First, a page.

Since Lake Colbun is in the foothills of the Andes and removed from any town, the night sky is clear enough to view the heavenly bodies.
My son set up powerful binoculars on a stand, pointing out several configurations. One of them was a triangular formation known as The Jewel Box, which is near the Southern Cross--a pattern of stars that can only be seen in the Southern hemisphere, hence it's name.
The Jewel Box is formed by three stars--however, the middle star is actually an entire galaxy. We saw Orion's belt, Saturn and studied the craters of the moon. It was a memorable evening observing the universe beyond and spending time with my son, who has learned much about astonomy since he's lived in Chile.
As we followed the dirt road to the cottage on the lake, we passed this sign for camping.
There was a small building by the road where this sign was posted. We didn't take the time to explore the camping area, but for those who enjoy budget traveling, this could be the ticket!
Click onto the picture to enlarge the information. It is in Spanish, however.
I was told that Lake Colbun is deep in places, so lifevests were used when the family went swimming. The water was tempid. A permanent raft of sorts was anchored a small distance from shore.
Swimmers found this a nice place to rest after their exertions and a handy perch from which to observe the other activities going on at the lake.
These cement steps were added during a dry period when the lake was low. This was my favorite spot to drop a toe in the water and pretty much the most convenient place to step-in from--very handy!
Here, our son, Christopher, is coaxing his youngest to put a toe further into the water.
On one day of our stay, the men decided to go fishing, taking my grandson, Daniel with them. Daniel is a bonafide fisherman and usually catches something each time he goes out.
This occasion was no different--he was the only person to catch a fish! As the boat approached the dock, we could see him just bursting with excitement. Daniel couldn't wait to show us his trophy.
That night at a traditional Chilean barbeque, the grill held huge slabs of beef and pork...and one fish. Daniel gave me the privilege of eating his catch of the day. He wanted me to taste how delicious it was--of course, I shared some bites with the others, too.
We visited Lake Colbun for the first time in February. It is a huge manmade lake approximately 30 miles from Talca and sits in the foothills of the Andes. The lake is used for watersports of all kinds!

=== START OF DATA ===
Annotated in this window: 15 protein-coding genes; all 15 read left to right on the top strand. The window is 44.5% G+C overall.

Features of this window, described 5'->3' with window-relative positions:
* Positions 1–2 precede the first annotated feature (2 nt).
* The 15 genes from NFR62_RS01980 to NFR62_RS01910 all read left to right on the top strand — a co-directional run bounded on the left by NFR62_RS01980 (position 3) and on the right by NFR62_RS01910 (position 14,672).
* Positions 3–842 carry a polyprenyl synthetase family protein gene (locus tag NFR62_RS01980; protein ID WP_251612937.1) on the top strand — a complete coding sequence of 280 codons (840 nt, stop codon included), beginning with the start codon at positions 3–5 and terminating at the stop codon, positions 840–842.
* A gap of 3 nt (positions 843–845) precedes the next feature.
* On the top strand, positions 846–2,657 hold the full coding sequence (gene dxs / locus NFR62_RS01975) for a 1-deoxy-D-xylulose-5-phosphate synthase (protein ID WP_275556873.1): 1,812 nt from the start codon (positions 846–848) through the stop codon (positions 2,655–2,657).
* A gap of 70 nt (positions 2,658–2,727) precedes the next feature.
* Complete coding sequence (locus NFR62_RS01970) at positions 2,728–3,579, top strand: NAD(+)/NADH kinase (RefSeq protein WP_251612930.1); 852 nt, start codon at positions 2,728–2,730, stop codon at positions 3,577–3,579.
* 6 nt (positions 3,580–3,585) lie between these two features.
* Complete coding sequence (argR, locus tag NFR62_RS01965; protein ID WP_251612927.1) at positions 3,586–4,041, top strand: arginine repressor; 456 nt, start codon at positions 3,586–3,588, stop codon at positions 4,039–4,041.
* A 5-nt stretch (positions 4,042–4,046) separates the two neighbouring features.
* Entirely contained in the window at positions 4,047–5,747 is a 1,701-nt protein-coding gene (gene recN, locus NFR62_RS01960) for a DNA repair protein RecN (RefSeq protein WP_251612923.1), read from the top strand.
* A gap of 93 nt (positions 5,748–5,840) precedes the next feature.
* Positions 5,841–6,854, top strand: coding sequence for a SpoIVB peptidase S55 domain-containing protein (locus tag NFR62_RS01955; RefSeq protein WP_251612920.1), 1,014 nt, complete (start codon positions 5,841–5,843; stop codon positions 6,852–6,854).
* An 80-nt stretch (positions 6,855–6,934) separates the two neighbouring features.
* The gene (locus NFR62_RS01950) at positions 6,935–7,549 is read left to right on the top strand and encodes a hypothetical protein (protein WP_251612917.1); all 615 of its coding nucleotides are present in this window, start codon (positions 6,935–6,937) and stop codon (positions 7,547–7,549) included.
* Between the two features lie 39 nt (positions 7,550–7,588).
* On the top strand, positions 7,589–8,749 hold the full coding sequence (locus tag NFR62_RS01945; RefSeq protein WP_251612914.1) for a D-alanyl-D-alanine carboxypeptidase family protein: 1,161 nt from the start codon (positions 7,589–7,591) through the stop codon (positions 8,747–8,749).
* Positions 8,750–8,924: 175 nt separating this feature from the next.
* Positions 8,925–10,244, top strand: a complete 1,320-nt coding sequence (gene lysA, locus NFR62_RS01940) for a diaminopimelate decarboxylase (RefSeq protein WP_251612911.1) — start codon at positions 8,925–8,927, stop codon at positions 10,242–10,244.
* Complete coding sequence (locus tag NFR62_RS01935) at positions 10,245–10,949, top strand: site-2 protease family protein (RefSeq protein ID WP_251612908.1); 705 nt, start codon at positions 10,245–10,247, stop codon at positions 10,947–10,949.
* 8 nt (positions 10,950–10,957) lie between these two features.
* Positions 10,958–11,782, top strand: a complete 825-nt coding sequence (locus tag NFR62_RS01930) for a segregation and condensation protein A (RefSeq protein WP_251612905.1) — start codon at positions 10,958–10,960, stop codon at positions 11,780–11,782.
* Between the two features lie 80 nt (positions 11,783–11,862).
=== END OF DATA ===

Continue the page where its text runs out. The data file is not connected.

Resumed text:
On the weekend we stayed, we had such pleasant weather! As the day progressed, I noticed a few more people had drifted down to the picnic area by the water. Until, there was quite a collection of folks catching up on the news with families they hadn't seen since last summer.
Several boats were anchored off shore or along the docks. Many people were pleasure boating and others were fishing. We did a little of both!
Daughter-in-law, Lily, gave us a thrilling ride around the lake one hot afternoon. We skimmed over the water, approaching the majestic mountains beyond the banks and skirting small islands thrusting up from the depths. It was exhilarating!
Each time we visit Talca we're shown something different. Our daughter-in-law grew up in this city, so she's usually at the wheel when we drive here to shop or try a new restaurant.
This is Talca's new Regional Theatre that took over 30 years to finish--funding problems causing some of the delay. It's very pretty and those living here appreciate this new venue for entertainment.
We were reminded that there are other modes of transportation besides the four wheeled kind.
One morning some of our family members undertook a 20 mile horseback ride. I stayed behind, sipping a cold beverage on the patio! The horses were loaned to us by friends. Surprisingly, even from the novices did well on this trek!
With its views of the Andes, traveling through Chile is very scenic. A trip near one of the hydroelectric dams provided these splendid photos. Mountain peaks seem to kiss the sky. What we often refer to as mountains, are really hills in this neck of the woods!
The foothills of the Andes wander throughout the countryside appearing blue, purple and gray, depending on the distance from which one sees them.
Within the town of Talca is a small museum displaying artwork and sculptures by Chilean artists. An original document signed by South America War hero Bernardo O'Higgins was proudly displayed. In fact, O'Higgins signed Chile's Declaration of Independence at this house built around 1762. It was the home of his godparents.
Glass cases held silver pieces, antique earrings, ornamental collars, hair picks, spurs, and other historical artifacts. Most rooms opened up to a courtyard accented by statuary and decorative plants. Admission is free; hours vary.
While in Talca we toured the Casa Donosa Winery, located in the Maule area. The original property was owned by the Donosa family who grew grapes for their own pleasure. When it was sold, it was turned into a winery. There is a house from early 1900's built in the Colonial style on the property which is being renovated for use as a hotel and spa. The oldest vines go back to 1905.
The rooms were spacious and cool since the walls were over a foot thick. The bathrooms contain old footed tubs and the rooms furnished with some antiques. A three bedroom suite was being renovated when we visited.
The tour of the winery was in Spanish, but my daughter-in-law translated for me. We sampled a Carbiniere in the tasting room. Casa Donosa was acquired by a group of French wine enthusiasts in 1989--the principal owners being from French Polynesia.